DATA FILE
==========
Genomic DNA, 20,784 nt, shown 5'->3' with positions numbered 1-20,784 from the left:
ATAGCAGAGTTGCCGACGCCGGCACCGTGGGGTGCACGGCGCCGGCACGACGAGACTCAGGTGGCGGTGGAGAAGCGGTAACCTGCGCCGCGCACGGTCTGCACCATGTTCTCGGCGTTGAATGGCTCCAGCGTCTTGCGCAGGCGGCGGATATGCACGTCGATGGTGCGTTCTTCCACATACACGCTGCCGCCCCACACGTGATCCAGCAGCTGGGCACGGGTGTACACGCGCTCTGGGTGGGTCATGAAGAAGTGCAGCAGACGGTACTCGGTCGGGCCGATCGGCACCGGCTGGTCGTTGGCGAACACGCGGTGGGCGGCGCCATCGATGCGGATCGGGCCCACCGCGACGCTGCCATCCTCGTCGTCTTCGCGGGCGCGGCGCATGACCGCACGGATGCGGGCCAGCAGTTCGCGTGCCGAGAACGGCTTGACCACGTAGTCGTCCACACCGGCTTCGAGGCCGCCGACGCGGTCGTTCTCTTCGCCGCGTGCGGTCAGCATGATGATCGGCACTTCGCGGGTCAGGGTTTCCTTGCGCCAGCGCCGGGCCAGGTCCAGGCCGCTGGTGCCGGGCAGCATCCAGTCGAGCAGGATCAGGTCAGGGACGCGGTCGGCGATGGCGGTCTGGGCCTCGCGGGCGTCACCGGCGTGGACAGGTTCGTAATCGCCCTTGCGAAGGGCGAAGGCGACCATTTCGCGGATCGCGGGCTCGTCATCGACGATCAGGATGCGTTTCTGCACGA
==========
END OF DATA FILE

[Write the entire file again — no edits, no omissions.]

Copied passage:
Genomic DNA, 20,784 nt, shown 5'->3' with positions numbered 1-20,784 from the left:
ATAGCAGAGTTGCCGACGCCGGCACCGTGGGGTGCACGGCGCCGGCACGACGAGACTCAGGTGGCGGTGGAGAAGCGGTAACCTGCGCCGCGCACGGTCTGCACCATGTTCTCGGCGTTGAATGGCTCCAGCGTCTTGCGCAGGCGGCGGATATGCACGTCGATGGTGCGTTCTTCCACATACACGCTGCCGCCCCACACGTGATCCAGCAGCTGGGCACGGGTGTACACGCGCTCTGGGTGGGTCATGAAGAAGTGCAGCAGACGGTACTCGGTCGGGCCGATCGGCACCGGCTGGTCGTTGGCGAACACGCGGTGGGCGGCGCCATCGATGCGGATCGGGCCCACCGCGACGCTGCCATCCTCGTCGTCTTCGCGGGCGCGGCGCATGACCGCACGGATGCGGGCCAGCAGTTCGCGTGCCGAGAACGGCTTGACCACGTAGTCGTCCACACCGGCTTCGAGGCCGCCGACGCGGTCGTTCTCTTCGCCGCGTGCGGTCAGCATGATGATCGGCACTTCGCGGGTCAGGGTTTCCTTGCGCCAGCGCCGGGCCAGGTCCAGGCCGCTGGTGCCGGGCAGCATCCAGTCGAGCAGGATCAGGTCAGGGACGCGGTCGGCGATGGCGGTCTGGGCCTCGCGGGCGTCACCGGCGTGGACAGGTTCGTAATCGCCCTTGCGAAGGGCGAAGGCGACCATTTCGCGGATCGCGGGCTCGTCATCGACGATCAGGATGCGTTTCTGCACGA